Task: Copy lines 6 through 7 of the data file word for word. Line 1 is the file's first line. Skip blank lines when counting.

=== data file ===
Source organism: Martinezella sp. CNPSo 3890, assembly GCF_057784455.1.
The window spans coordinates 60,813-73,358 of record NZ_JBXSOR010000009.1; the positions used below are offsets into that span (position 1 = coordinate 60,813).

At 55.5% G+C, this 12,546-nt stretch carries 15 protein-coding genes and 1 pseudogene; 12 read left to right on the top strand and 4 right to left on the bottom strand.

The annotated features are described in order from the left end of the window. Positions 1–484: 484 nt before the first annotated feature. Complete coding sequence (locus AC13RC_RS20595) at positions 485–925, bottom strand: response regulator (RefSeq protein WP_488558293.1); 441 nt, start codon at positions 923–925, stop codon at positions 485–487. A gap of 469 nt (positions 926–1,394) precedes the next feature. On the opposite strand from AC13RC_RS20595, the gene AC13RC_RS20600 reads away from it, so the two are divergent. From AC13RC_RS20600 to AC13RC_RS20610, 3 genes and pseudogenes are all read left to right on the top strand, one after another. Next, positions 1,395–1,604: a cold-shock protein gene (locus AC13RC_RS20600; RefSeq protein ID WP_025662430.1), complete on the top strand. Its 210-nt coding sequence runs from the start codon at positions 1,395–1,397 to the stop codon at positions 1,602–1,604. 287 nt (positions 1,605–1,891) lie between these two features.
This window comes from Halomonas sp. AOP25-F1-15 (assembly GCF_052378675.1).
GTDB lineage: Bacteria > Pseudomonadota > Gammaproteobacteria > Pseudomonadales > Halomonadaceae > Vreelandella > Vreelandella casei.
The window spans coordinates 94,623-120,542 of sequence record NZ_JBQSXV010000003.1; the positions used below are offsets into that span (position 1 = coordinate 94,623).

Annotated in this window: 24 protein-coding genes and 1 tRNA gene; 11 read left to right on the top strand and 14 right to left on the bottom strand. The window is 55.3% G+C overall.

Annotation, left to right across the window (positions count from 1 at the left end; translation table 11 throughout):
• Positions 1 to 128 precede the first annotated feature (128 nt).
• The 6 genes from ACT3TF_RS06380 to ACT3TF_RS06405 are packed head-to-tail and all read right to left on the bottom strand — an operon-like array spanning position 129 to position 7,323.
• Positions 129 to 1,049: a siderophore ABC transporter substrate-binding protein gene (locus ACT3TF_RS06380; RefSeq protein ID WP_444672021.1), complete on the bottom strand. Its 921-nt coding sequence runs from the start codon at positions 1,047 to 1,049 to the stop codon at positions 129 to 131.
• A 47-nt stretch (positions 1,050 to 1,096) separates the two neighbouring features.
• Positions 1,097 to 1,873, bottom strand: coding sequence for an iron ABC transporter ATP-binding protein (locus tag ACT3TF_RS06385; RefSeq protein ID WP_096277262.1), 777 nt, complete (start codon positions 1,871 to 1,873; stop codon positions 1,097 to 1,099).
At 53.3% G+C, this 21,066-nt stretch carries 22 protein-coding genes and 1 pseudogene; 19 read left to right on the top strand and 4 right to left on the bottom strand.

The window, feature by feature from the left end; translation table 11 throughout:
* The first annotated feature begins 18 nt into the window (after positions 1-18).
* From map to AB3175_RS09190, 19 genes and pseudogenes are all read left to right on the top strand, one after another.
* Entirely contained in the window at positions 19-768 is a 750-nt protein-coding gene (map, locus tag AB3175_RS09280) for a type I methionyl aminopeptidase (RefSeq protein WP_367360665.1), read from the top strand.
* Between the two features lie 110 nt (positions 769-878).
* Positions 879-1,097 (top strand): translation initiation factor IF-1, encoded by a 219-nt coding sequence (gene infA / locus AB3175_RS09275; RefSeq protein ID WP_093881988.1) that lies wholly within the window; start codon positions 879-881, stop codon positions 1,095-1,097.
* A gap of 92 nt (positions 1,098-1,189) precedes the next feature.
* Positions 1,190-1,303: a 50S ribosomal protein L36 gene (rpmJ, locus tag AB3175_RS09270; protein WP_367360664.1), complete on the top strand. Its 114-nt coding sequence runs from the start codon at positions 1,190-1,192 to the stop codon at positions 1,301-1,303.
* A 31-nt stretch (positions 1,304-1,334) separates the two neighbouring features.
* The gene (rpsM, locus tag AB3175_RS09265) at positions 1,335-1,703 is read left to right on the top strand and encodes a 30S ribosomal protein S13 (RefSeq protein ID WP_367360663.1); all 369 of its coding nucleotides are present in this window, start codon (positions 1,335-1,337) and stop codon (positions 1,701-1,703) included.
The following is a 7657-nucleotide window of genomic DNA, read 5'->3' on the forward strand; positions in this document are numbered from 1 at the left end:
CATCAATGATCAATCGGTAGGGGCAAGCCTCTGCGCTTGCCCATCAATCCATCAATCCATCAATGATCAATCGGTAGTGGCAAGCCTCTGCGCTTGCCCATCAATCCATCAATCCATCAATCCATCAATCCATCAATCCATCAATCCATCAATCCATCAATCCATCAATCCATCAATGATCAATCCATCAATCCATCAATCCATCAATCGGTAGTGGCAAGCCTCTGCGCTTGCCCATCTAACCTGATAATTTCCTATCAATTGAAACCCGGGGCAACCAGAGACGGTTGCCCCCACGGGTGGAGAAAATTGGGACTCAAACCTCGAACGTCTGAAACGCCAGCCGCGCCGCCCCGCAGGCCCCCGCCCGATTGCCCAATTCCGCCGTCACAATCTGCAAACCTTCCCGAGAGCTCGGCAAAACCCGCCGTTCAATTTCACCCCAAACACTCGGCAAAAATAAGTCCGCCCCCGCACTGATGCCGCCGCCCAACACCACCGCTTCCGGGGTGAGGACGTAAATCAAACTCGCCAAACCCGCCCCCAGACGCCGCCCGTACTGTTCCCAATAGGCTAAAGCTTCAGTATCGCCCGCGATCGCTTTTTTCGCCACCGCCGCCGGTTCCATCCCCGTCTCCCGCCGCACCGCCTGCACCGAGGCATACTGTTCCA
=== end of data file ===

GTDB lineage: Bacteria > Pseudomonadota > Gammaproteobacteria > Pseudomonadales > Halomonadaceae > Vreelandella > Vreelandella casei.
The window spans coordinates 94,623-120,542 of sequence record NZ_JBQSXV010000003.1; the positions used below are offsets into that span (position 1 = coordinate 94,623).